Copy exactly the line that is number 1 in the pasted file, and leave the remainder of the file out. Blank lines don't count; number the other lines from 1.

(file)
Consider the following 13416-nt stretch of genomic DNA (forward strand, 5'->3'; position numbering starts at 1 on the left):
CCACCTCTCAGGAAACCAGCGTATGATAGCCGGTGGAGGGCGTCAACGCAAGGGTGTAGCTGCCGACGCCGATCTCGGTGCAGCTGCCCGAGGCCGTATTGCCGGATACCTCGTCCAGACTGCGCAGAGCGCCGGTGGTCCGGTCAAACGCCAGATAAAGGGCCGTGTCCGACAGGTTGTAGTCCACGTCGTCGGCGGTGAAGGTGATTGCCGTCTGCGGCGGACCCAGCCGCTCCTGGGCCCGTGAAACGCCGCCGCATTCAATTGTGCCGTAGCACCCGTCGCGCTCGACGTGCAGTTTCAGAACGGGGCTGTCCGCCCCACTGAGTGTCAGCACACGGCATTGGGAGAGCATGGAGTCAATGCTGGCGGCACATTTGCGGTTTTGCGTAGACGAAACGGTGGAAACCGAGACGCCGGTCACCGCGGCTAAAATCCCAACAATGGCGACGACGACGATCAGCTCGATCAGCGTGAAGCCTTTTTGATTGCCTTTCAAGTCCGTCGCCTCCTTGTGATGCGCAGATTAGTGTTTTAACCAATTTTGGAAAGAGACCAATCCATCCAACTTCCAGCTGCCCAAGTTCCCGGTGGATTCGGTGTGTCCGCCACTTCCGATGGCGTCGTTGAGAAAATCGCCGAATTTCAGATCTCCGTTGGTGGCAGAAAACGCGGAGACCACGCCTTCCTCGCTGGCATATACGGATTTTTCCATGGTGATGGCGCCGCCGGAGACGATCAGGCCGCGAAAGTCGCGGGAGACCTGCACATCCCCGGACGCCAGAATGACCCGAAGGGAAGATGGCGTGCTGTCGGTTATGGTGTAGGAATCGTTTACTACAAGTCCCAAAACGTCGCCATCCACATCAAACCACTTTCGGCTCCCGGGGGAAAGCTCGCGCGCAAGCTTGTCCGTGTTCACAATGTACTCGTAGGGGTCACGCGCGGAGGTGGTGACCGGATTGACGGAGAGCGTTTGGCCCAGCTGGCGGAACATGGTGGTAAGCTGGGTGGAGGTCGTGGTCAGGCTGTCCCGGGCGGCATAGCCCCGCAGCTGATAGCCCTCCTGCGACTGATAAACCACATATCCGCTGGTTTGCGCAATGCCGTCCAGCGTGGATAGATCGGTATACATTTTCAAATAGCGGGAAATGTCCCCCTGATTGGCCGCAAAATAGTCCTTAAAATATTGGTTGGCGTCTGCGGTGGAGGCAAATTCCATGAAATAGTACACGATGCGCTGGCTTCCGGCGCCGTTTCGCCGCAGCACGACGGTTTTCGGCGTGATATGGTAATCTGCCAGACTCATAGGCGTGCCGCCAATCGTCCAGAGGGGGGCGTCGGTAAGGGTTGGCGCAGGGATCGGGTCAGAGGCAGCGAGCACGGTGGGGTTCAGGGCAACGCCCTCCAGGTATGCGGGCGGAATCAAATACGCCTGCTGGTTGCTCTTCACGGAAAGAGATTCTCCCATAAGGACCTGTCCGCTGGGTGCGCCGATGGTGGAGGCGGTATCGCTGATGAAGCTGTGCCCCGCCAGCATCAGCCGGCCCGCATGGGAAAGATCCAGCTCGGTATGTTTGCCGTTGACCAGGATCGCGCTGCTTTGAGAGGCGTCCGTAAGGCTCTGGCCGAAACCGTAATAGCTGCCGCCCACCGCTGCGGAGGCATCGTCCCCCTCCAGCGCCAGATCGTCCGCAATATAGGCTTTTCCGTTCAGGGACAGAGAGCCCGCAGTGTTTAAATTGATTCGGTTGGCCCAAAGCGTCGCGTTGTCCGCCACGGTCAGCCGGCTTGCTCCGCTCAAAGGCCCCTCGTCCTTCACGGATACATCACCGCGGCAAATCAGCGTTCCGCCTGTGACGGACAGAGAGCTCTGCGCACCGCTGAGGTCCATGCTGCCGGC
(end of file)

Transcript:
Consider the following 13416-nt stretch of genomic DNA (forward strand, 5'->3'; position numbering starts at 1 on the left):